This weekend marks twenty years since September 11th. If you are above a certain age, you’ll remember exactly where you were that day. 

There are a number of podcasts marking the anniversary. The Guardian’s Today in Focus did an episode on the 3,051 individuals who had lost a parent on that day. They also interviewed one of the 105 kids who lost their father, but were not yet born on September 11th.

On Channel 4 News podcast’s The Fourcast, host Jon Snow recollected what it was like to interrupt the regular programming for breaking news coverage: “The speed of the events were such that you didn’t have time to cry. You didn’t have time to think about the humans. You didn’t have time to work out just how many people had lost loved ones,” he said.

9/11 resulted in the wars of Afghanistan. Now two decades on, the Taliban are back in power. In A Wish for Afghanistan, the BBC’s Chief International Correspondent Lyse Doucet speaks to a number of people who have been impacted by the US withdrawal and asks them to talk about their hopes and fears for the country’s future. “To be honest what is happening now is overwhelming,” she says. “My producers and I had been working on this for months and had no idea, most people had no idea, Kabul would collapse so quickly.”

NOTABLE NAMES ON PODCASTS THIS WEEK

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  • Jess Phillips MP has got her own new podcast called Yours Sincerely, starting with special guest the Rev Kate Bottley. Upcoming guests include Benjamin Zephaniah, Deborah Frances-White and Alistair Campbell.
  • On Celebrity Catch Up: Life After That Thing I Did, a podcast where a star from something that got them famous in the nineties or noughties talk about what they did next, speaks to Whigfield! They talk about what it was like to perform to a billion people and how their lives unfolded afterwards.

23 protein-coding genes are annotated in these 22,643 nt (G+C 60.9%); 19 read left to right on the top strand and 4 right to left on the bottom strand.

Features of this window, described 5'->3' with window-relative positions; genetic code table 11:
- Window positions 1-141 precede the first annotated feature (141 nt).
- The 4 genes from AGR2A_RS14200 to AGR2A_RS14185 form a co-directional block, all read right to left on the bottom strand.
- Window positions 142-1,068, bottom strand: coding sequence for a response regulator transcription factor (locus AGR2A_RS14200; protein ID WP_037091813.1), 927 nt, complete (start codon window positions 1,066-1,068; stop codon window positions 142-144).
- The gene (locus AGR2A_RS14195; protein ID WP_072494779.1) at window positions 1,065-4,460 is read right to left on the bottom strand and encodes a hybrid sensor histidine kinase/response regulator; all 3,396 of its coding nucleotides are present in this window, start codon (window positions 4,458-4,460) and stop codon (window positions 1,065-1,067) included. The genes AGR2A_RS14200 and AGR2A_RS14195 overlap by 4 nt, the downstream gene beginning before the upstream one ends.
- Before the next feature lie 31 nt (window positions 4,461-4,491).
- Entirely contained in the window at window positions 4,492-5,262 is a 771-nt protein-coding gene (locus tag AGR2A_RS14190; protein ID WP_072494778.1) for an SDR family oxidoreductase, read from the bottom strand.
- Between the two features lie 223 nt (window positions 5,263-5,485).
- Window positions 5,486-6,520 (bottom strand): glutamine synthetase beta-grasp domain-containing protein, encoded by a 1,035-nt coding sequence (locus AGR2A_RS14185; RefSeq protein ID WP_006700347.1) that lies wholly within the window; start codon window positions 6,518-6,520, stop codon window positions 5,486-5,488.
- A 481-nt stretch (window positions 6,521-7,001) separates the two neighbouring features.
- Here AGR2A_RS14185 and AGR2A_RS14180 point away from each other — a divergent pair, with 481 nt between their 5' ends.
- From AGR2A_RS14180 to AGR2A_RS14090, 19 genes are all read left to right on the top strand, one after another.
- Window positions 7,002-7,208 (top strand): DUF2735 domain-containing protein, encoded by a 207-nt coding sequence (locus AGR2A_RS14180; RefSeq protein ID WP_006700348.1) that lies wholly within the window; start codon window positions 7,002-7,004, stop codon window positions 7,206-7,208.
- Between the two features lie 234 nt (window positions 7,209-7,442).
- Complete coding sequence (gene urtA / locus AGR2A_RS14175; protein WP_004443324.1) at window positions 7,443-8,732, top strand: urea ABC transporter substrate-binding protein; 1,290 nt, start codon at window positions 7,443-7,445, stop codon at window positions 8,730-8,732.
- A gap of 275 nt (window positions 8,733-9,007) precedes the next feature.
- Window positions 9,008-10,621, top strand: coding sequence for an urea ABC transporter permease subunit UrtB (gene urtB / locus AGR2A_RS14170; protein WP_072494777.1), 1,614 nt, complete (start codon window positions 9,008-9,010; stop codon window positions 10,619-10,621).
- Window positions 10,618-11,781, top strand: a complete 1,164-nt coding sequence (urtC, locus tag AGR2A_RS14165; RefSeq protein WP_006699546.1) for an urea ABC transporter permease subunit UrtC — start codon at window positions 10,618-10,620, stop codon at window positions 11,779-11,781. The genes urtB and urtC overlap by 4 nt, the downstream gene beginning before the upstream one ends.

• Anastacia is on The Gaby Roslin Podcast this week, talking about her twenty year music career (so far). She also talks about why she has been so open about her health issues, including her survival from breast cancer: “In the moment, didn’t I realize it was helping me, not so much. I was doing it to help others, so that’s always been my thing. My thing was, ‘Oh my God, I just found out all these statistics about breast cancer that I never knew, I gotta share it with as many people as I can before I die’. That was where I was coming from.’”
  • Finally, The Panto Podcast – Interviews with pantomime stars Rusty Goffe, who was an Oompa Loompa in Willy Wonka and the Chocolate Factory.

Here are our podcast picks for the week ahead

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CancelledAnother show from the smart team at Broccoli Productions, who specialise in shows that amplify minority talent in audio. At a time when the “cancel culture” is thrown around to the extent where it has nearly lost all meaning, this new series looks at notable ‘cancels’ over the time and why they have deserved their notoriety. The first episode looks at P**** M******, a man who, by habit alone, I asterisk every single time. 

“Whether it is people who agree with him, or people who can’t stand him, there’s something about him that gets people on-board by virtue of the fact that they don’t have a clue where he’s going next,” says Anton Ferrie, the podcast’s host. “His ability to get people watching, even if it is to scream objections at their TV set, is what gets him so much mileage.”